The yeast Saccharomyces cerevisiae has informed our understanding of molecular biology and genetics for decades, and learning more about its natural history could fuel a new era of functional and evolutionary studies of this classic model organism.
Sponges and ctenophores lack hypoxia-inducible factors, suggesting that the metazoan last common ancestor could have lived aerobically under severe hypoxia and did not need to regulate its transcription in response to oxygen availability.
Killing their neighbors allows bacteria to steal genes, including antibiotic resistance genes, which we observed under a microscope, quantified, modeled, and predicted potentially guiding strategies to combat it.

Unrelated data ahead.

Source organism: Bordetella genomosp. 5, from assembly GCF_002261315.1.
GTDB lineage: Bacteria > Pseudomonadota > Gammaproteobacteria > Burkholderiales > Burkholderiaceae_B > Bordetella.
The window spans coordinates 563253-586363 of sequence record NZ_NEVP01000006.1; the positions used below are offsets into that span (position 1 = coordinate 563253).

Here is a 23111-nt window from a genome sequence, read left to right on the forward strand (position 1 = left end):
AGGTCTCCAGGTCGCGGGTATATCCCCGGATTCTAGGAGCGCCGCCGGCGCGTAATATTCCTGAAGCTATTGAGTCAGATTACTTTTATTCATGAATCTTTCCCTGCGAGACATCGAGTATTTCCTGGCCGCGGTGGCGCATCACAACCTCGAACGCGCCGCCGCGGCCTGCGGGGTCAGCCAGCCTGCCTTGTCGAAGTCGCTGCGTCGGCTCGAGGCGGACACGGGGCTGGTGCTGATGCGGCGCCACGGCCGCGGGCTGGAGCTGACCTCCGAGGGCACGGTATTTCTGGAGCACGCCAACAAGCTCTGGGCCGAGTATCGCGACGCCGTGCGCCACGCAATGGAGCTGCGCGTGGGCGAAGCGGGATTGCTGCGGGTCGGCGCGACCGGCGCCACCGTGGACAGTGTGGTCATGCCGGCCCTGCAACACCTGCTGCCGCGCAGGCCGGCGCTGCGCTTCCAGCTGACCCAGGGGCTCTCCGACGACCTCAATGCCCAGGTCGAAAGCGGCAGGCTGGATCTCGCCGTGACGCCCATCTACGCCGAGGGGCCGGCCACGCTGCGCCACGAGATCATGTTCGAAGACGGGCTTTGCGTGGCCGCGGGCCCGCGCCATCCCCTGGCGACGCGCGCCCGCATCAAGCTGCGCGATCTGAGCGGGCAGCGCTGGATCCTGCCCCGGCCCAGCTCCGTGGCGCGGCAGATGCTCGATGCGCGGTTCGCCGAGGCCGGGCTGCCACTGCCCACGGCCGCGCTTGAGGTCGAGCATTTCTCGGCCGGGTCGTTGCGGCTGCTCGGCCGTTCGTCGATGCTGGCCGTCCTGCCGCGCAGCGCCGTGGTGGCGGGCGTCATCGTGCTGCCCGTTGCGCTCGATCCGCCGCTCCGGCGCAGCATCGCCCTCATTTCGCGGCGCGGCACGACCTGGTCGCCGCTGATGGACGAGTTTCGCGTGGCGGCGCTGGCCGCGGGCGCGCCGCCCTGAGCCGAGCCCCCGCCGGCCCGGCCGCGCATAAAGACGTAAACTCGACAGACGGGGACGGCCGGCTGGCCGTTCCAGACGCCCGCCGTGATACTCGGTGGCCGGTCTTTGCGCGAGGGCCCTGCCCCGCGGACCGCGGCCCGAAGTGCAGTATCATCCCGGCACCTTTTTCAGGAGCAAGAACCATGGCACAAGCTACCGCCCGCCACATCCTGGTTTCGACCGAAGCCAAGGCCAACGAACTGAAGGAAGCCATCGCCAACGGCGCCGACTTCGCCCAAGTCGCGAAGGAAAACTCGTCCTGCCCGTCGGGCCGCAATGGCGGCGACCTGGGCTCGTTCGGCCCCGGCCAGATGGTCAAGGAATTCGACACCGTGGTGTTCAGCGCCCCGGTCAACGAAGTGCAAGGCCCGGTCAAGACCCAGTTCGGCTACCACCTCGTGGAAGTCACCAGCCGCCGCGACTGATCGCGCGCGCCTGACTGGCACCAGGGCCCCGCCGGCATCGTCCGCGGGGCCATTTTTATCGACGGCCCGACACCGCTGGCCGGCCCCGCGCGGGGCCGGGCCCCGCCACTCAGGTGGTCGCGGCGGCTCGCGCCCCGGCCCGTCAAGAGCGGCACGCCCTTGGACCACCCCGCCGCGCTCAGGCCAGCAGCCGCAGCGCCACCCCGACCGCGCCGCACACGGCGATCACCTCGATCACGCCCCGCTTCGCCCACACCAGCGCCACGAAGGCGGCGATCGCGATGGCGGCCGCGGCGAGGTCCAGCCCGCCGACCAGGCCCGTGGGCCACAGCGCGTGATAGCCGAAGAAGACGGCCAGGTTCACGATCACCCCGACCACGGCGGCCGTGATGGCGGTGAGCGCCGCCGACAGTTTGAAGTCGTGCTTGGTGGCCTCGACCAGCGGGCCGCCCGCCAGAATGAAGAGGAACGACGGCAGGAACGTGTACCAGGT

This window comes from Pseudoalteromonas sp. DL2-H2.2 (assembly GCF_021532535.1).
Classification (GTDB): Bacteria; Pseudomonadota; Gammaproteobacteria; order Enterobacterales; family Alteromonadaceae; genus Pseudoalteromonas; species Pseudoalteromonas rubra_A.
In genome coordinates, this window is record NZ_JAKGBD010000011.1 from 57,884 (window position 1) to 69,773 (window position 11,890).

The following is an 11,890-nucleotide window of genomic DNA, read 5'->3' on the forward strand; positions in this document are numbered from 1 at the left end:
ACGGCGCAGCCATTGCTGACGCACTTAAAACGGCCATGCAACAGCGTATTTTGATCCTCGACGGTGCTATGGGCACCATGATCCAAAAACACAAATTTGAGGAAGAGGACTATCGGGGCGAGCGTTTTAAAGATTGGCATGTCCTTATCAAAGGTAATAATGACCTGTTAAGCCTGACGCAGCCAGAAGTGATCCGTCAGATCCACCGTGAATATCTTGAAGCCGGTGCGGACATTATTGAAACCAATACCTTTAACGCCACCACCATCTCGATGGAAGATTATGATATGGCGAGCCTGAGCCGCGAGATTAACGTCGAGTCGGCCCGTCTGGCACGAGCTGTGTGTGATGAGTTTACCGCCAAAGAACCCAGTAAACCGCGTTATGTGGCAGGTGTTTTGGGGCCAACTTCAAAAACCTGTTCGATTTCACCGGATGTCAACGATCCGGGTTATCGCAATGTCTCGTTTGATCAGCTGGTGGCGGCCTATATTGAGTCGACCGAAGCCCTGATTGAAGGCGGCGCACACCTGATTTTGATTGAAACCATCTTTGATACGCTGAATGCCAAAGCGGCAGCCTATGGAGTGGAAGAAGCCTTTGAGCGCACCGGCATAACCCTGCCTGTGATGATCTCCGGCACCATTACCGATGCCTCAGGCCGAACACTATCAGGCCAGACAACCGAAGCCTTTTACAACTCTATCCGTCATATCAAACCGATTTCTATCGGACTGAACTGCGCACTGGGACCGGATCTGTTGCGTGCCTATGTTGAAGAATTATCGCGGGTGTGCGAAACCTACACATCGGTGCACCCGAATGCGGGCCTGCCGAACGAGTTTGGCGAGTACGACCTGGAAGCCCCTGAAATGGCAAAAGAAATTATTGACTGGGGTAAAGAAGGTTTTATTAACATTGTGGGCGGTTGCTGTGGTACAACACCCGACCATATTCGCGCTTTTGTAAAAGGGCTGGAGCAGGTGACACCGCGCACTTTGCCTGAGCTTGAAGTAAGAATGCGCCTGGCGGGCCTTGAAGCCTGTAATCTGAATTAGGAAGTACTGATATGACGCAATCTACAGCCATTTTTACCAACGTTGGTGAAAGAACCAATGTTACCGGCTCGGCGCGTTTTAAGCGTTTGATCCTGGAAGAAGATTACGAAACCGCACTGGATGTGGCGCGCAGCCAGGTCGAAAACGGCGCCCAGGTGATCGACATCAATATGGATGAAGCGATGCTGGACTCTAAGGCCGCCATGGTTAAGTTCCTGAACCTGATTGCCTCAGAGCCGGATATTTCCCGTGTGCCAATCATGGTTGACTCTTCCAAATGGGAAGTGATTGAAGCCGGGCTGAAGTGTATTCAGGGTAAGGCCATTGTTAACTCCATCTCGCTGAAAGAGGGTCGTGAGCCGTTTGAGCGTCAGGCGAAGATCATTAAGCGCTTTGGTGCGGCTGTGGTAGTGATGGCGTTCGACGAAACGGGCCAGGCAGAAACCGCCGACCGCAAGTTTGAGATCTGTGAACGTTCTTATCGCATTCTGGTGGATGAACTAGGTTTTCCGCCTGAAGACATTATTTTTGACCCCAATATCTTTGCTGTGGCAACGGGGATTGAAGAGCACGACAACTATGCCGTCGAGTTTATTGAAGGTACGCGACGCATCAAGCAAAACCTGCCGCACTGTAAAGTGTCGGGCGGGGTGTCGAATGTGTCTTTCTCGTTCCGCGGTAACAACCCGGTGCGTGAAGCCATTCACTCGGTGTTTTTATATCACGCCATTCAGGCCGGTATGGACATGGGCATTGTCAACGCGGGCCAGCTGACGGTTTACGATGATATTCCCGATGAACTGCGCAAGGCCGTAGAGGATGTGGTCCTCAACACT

Uracil/adenine base pairs in HIV-1 DNA are attacked by the uracil base excision repair machinery in macrophages, which leads to HIV restriction and viral genome diversification by transcription-associated mutagenesis.
A new intricate reciprocity between microbiology and physics results in collective protection from desiccation through differential formation of stable microdroplets around bacterial aggregates on surfaces drying under moderate humidity.